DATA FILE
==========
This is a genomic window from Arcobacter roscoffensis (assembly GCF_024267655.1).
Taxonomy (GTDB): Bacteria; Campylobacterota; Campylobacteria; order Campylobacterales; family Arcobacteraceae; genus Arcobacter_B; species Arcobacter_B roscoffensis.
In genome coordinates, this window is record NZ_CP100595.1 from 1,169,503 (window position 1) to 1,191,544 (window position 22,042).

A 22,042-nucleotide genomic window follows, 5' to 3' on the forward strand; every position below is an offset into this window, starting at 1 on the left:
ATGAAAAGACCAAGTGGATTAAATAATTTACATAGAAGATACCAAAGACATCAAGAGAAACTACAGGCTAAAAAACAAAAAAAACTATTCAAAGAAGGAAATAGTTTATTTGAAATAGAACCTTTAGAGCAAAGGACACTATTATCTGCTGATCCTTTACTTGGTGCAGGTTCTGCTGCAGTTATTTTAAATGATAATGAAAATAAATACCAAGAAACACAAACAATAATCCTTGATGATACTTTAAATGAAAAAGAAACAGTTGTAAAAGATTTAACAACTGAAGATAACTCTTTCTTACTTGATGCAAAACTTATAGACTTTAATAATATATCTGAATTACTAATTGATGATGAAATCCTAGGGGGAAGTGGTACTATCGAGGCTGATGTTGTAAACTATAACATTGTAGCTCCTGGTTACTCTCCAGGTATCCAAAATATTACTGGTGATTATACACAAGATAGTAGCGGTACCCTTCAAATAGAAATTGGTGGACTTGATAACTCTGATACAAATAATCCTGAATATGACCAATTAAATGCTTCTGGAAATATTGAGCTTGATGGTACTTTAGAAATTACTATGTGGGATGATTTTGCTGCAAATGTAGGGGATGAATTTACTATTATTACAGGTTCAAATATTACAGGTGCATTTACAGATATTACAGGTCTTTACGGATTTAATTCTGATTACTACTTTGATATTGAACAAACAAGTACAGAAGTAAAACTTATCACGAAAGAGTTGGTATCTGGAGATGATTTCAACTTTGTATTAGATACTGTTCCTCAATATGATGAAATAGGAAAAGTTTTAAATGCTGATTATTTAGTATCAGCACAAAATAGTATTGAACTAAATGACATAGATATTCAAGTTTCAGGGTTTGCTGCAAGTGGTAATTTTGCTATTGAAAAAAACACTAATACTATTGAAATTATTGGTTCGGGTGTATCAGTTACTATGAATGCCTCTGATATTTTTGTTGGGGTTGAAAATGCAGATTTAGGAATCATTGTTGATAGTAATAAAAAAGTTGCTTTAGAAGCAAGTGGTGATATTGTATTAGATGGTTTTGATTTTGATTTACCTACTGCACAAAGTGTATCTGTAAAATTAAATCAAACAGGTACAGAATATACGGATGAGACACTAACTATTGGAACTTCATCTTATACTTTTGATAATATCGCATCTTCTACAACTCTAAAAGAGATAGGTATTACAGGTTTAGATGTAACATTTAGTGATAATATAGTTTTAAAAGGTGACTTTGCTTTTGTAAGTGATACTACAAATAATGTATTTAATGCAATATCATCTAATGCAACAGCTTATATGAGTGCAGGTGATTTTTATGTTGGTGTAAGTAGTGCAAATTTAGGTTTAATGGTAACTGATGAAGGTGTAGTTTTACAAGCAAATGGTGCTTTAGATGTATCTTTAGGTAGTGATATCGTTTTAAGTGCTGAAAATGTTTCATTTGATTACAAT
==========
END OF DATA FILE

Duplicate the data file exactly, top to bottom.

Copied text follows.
This is a genomic window from Arcobacter roscoffensis (assembly GCF_024267655.1).
Taxonomy (GTDB): Bacteria; Campylobacterota; Campylobacteria; order Campylobacterales; family Arcobacteraceae; genus Arcobacter_B; species Arcobacter_B roscoffensis.
In genome coordinates, this window is record NZ_CP100595.1 from 1,169,503 (window position 1) to 1,191,544 (window position 22,042).

A 22,042-nucleotide genomic window follows, 5' to 3' on the forward strand; every position below is an offset into this window, starting at 1 on the left:
ATGAAAAGACCAAGTGGATTAAATAATTTACATAGAAGATACCAAAGACATCAAGAGAAACTACAGGCTAAAAAACAAAAAAAACTATTCAAAGAAGGAAATAGTTTATTTGAAATAGAACCTTTAGAGCAAAGGACACTATTATCTGCTGATCCTTTACTTGGTGCAGGTTCTGCTGCAGTTATTTTAAATGATAATGAAAATAAATACCAAGAAACACAAACAATAATCCTTGATGATACTTTAAATGAAAAAGAAACAGTTGTAAAAGATTTAACAACTGAAGATAACTCTTTCTTACTTGATGCAAAACTTATAGACTTTAATAATATATCTGAATTACTAATTGATGATGAAATCCTAGGGGGAAGTGGTACTATCGAGGCTGATGTTGTAAACTATAACATTGTAGCTCCTGGTTACTCTCCAGGTATCCAAAATATTACTGGTGATTATACACAAGATAGTAGCGGTACCCTTCAAATAGAAATTGGTGGACTTGATAACTCTGATACAAATAATCCTGAATATGACCAATTAAATGCTTCTGGAAATATTGAGCTTGATGGTACTTTAGAAATTACTATGTGGGATGATTTTGCTGCAAATGTAGGGGATGAATTTACTATTATTACAGGTTCAAATATTACAGGTGCATTTACAGATATTACAGGTCTTTACGGATTTAATTCTGATTACTACTTTGATATTGAACAAACAAGTACAGAAGTAAAACTTATCACGAAAGAGTTGGTATCTGGAGATGATTTCAACTTTGTATTAGATACTGTTCCTCAATATGATGAAATAGGAAAAGTTTTAAATGCTGATTATTTAGTATCAGCACAAAATAGTATTGAACTAAATGACATAGATATTCAAGTTTCAGGGTTTGCTGCAAGTGGTAATTTTGCTATTGAAAAAAACACTAATACTATTGAAATTATTGGTTCGGGTGTATCAGTTACTATGAATGCCTCTGATATTTTTGTTGGGGTTGAAAATGCAGATTTAGGAATCATTGTTGATAGTAATAAAAAAGTTGCTTTAGAAGCAAGTGGTGATATTGTATTAGATGGTTTTGATTTTGATTTACCTACTGCACAAAGTGTATCTGTAAAATTAAATCAAACAGGTACAGAATATACGGATGAGACACTAACTATTGGAACTTCATCTTATACTTTTGATAATATCGCATCTTCTACAACTCTAAAAGAGATAGGTATTACAGGTTTAGATGTAACATTTAGTGATAATATAGTTTTAAAAGGTGACTTTGCTTTTGTAAGTGATACTACAAATAATGTATTTAATGCAATATCATCTAATGCAACAGCTTATATGAGTGCAGGTGATTTTTATGTTGGTGTAAGTAGTGCAAATTTAGGTTTAATGGTAACTGATGAAGGTGTAGTTTTACAAGCAAATGGTGCTTTAGATGTATCTTTAGGTAGTGATATCGTTTTAAGTGCTGAAAATGTTTCATTTGATTACAAT